You can also run these options when you first configure the Red Hat Satellite Server.

    • If you are using an external Capsule Server, use satellite-installer --scenario capsule to configure the realm:

      # satellite-installer --scenario capsule \
      --foreman-proxy-realm true \
      --foreman-proxy-realm-keytab /etc/foreman-proxy/freeipa.keytab \
      --foreman-proxy-realm-principal realm-capsule@EXAMPLE.COM \
      --foreman-proxy-realm-provider freeipa
  6. Make sure that the most updated versions of the ca-certificates package is installed and trust the IdM Certificate Authority:

    # cp /etc/ipa/ca.crt /etc/pki/ca-trust/source/anchors/ipa.crt
    # update-ca-trust enable
    # update-ca-trust
  7. (Optional) If you are configuring IdM on an already existing Satellite Server or Capsule Server, the following steps should also be taken to make sure that the configuration changes take effect:

    1. Restart the foreman-proxy service:

      # service foreman-proxy restart
    2. Log in to the Satellite Server and click Infrastructure > Capsules.
    3. Click on the drop-down menu on the right-hand side of the Capsule Server you have configured for IdM and choose Refresh Features.
  8. Finally, create a new realm entry in the Satellite Server user interface:

    1. Click Infrastructure > Realms and on the right-hand corner of the main page, click New Realm.
    2. Fill in the fields in the following subtabs:

      • On the Realm subtab, provide the realm name, the type of realm to use and the realm proxy.
      • On the Locations subtab, choose the locations where the new realm is intended for use.
      • On the Organizations subtab, choose the organizations where the new realm is intended for use.
    3. Click Submit.

The Satellite Server or Capsule Server is now ready to provision hosts that automatically register to IdM. The next section details the steps on how to automatically add hosts to an IdM host group.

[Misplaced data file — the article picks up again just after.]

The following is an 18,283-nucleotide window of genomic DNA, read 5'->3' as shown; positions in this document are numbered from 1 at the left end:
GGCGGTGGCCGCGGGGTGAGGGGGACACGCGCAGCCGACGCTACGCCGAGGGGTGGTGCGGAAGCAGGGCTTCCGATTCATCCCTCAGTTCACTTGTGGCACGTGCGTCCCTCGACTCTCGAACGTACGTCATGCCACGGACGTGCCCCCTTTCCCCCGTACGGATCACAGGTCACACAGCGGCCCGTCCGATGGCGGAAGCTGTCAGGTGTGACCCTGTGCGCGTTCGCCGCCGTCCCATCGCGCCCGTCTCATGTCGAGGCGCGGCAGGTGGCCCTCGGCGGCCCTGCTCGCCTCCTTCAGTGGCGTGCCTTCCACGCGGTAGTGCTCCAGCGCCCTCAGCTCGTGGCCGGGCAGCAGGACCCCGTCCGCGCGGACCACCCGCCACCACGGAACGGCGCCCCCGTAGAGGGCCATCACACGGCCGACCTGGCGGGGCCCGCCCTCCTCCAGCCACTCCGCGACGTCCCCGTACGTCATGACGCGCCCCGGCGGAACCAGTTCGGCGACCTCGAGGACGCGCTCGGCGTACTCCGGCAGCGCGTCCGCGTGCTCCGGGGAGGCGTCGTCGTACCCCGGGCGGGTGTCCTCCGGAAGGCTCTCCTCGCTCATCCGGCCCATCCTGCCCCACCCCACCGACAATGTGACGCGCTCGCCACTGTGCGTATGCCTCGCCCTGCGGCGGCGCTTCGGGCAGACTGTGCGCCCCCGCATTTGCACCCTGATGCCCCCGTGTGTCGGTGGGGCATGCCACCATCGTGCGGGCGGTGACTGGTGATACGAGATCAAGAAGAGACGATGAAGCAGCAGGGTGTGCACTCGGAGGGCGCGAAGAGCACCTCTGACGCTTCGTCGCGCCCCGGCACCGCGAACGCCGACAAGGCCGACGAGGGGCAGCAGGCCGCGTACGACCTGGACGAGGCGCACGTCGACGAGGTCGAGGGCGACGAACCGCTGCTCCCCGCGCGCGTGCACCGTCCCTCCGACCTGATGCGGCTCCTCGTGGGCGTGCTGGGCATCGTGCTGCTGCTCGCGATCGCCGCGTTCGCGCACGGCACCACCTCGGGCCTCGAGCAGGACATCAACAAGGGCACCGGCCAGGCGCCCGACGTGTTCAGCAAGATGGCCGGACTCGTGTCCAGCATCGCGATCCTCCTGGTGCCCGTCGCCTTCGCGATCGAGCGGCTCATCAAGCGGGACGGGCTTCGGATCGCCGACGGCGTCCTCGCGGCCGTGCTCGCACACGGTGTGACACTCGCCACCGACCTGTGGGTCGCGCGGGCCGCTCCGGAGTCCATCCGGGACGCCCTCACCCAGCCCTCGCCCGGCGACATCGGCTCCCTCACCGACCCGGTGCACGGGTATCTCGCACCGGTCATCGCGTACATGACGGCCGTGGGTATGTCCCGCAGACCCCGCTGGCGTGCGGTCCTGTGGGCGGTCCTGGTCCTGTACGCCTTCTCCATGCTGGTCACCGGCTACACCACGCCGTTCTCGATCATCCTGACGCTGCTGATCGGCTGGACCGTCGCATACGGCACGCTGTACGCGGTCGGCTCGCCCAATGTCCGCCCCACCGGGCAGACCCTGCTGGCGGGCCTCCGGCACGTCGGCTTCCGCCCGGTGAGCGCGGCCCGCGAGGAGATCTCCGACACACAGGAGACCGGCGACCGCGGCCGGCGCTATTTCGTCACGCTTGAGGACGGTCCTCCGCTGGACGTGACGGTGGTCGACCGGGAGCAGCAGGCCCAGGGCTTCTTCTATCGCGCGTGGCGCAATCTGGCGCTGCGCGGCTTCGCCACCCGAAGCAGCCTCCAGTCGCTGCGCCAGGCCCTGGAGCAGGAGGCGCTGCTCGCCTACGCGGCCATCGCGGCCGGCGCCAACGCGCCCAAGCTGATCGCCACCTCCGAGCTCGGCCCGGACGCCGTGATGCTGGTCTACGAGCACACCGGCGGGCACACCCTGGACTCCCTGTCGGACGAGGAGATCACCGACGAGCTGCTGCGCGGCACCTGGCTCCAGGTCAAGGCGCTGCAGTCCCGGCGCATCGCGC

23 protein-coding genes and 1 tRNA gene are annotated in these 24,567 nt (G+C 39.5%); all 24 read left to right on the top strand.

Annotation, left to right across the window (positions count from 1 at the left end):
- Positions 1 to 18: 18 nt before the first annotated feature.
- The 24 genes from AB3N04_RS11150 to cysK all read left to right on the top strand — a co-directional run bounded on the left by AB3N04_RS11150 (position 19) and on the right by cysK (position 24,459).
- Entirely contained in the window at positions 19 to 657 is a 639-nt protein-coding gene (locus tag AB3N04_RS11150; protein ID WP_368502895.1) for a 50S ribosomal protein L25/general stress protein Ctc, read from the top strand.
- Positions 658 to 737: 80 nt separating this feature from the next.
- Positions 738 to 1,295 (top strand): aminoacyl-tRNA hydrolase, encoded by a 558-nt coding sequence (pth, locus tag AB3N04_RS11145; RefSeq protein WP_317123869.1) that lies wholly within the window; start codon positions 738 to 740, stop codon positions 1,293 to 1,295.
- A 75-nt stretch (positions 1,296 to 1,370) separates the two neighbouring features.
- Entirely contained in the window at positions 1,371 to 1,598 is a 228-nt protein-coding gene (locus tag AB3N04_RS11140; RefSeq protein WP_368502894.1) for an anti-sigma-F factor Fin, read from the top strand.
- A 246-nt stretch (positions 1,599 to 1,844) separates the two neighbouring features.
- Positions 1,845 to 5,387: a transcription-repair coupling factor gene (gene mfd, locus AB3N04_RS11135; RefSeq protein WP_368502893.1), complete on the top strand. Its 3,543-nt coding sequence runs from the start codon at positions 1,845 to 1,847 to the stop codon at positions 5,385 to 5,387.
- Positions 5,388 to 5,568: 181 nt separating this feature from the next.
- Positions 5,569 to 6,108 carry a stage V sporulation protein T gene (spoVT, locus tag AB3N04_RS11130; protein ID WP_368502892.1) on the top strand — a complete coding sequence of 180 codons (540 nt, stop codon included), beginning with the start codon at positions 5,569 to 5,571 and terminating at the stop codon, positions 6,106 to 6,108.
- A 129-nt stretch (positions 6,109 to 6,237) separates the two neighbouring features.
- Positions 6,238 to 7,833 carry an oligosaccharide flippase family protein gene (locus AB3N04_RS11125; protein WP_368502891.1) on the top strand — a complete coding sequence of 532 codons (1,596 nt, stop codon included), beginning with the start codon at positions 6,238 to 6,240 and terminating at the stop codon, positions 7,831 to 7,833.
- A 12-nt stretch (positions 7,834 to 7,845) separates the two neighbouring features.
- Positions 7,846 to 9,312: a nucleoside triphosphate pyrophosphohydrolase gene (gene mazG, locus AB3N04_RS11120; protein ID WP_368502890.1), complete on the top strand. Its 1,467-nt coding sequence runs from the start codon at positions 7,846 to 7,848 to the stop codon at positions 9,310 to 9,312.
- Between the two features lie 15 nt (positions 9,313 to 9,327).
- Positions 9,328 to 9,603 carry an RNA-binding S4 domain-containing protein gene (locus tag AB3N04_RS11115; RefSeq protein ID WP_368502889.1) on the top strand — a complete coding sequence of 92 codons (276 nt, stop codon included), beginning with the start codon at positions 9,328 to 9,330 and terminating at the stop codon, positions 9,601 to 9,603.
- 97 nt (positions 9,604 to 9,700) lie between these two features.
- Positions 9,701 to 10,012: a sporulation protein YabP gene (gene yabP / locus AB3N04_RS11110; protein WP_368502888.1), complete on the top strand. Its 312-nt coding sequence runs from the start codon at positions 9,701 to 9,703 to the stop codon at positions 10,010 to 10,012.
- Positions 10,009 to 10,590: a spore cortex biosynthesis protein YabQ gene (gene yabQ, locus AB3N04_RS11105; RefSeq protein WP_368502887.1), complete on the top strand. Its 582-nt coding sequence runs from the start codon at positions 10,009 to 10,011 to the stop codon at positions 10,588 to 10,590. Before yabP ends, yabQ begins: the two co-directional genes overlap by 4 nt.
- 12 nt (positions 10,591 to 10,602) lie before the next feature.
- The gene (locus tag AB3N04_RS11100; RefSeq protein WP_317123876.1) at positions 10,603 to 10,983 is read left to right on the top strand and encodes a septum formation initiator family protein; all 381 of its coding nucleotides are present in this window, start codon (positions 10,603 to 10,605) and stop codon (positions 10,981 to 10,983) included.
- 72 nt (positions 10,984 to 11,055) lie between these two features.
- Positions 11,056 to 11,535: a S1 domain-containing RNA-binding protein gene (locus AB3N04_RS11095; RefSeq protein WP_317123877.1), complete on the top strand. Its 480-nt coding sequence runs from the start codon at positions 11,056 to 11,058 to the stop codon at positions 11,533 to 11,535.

11.5.2. Adding Hosts to an IdM Host Group

Red Hat Enterprise Linux Identity Management (IdM) supports the ability to set up automatic membership rules based on a system’s attributes. Red Hat Satellite’s realm feature provides administrators with the ability to map the Red Hat Satellite host groups to the IdM parameter "userclass" which allow administrators to configure automembership.

When nested host groups are used, they are sent to the IdM server as they are displayed in the Red Hat Satellite User Interface. For example, "Parent/Child/Child".

Note

The Satellite Server or Capsule Server sends updates to the IdM server, however automembership rules are only applied at initial registration.

To Add Hosts to an IdM Host Group:

  1. On the IdM server, create a host group:

    # ipa hostgroup-add hostgroup_name
    Description: hostgroup_description
    ----------------------------
    Added hostgroup "hostgroup_name"
    ----------------------------
    Host-group: hostgroup_name
    Description: hostgroup_description

    Where:

    • hostgroup_name is the host group’s name.
    • hostgroup_description is the host group’s description.
  2. Create an automembership rule:

    # ipa automember-add --type=hostgroup automember_rule
    ----------------------------------
    Added automember rule "automember_rule"
    ----------------------------------
    Automember Rule: automember_rule

    Where:

    • automember-add flags the group as an automember group.
    • --type=hostgroup identifies that the target group is a host group, not a user group.
    • automember_rule is the name you wish to identify the automember rule by.
  3. Define an automembership condition based on the userclass attribute:

    # ipa automember-add-condition --key=userclass --type=hostgroup --inclusive-regex=^webserver hostgroup_name
    ----------------------------------
    Added condition(s) to "hostgroup_name"
    ----------------------------------
    Automember Rule: automember_rule
    Inclusive Regex: userclass=^webserver
    ----------------------------
    Number of conditions added 1
    ----------------------------

    Where:

    • automember-add-condition allows you to add regular expression conditions to identify group members.
    • --key=userclass specifies the key attribute as userclass.
    • --type=hostgroup identifies that the target group is a host group, not a user group.
    • --inclusive-regex= ^webserver is a regular expression pattern to identify matching values.
    • hostgroup_name is the target host group’s name.

When a system is added to the Satellite Server’s hostgroup_name host group, it is automatically added to the Identity Management server’s "hostgroup_name" host group. IdM host groups allow for Host-Based Access Controls (HBAC), sudo policies and other IdM functions.